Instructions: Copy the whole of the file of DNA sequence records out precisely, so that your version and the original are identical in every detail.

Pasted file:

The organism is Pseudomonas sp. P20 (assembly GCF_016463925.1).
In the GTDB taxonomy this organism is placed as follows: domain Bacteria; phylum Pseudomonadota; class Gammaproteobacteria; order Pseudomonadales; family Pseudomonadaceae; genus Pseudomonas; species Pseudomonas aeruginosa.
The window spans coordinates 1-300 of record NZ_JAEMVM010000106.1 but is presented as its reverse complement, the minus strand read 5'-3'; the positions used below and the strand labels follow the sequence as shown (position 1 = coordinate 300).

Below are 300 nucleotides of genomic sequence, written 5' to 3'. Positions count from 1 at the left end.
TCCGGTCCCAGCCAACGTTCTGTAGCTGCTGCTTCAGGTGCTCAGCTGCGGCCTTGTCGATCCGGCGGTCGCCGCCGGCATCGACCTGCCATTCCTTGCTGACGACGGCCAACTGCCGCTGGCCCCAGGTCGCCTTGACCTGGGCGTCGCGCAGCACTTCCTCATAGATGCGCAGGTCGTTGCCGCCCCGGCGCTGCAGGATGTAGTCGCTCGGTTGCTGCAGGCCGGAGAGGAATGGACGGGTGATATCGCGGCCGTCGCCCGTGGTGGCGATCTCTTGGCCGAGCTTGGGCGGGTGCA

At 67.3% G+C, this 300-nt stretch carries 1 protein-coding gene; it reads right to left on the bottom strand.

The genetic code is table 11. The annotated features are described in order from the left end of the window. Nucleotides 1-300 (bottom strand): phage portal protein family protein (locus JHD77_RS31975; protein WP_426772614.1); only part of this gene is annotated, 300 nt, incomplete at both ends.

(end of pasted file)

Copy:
The organism is Pseudomonas sp. P20 (assembly GCF_016463925.1).
In the GTDB taxonomy this organism is placed as follows: domain Bacteria; phylum Pseudomonadota; class Gammaproteobacteria; order Pseudomonadales; family Pseudomonadaceae; genus Pseudomonas; species Pseudomonas aeruginosa.
The window spans coordinates 1-300 of record NZ_JAEMVM010000106.1 but is presented as its reverse complement, the minus strand read 5'-3'; the positions used below and the strand labels follow the sequence as shown (position 1 = coordinate 300).

Below are 300 nucleotides of genomic sequence, written 5' to 3'. Positions count from 1 at the left end.
TCCGGTCCCAGCCAACGTTCTGTAGCTGCTGCTTCAGGTGCTCAGCTGCGGCCTTGTCGATCCGGCGGTCGCCGCCGGCATCGACCTGCCATTCCTTGCTGACGACGGCCAACTGCCGCTGGCCCCAGGTCGCCTTGACCTGGGCGTCGCGCAGCACTTCCTCATAGATGCGCAGGTCGTTGCCGCCCCGGCGCTGCAGGATGTAGTCGCTCGGTTGCTGCAGGCCGGAGAGGAATGGACGGGTGATATCGCGGCCGTCGCCCGTGGTGGCGATCTCTTGGCCGAGCTTGGGCGGGTGCA

At 67.3% G+C, this 300-nt stretch carries 1 protein-coding gene; it reads right to left on the bottom strand.

The genetic code is table 11. The annotated features are described in order from the left end of the window. Nucleotides 1-300 (bottom strand): phage portal protein family protein (locus JHD77_RS31975; protein WP_426772614.1); only part of this gene is annotated, 300 nt, incomplete at both ends.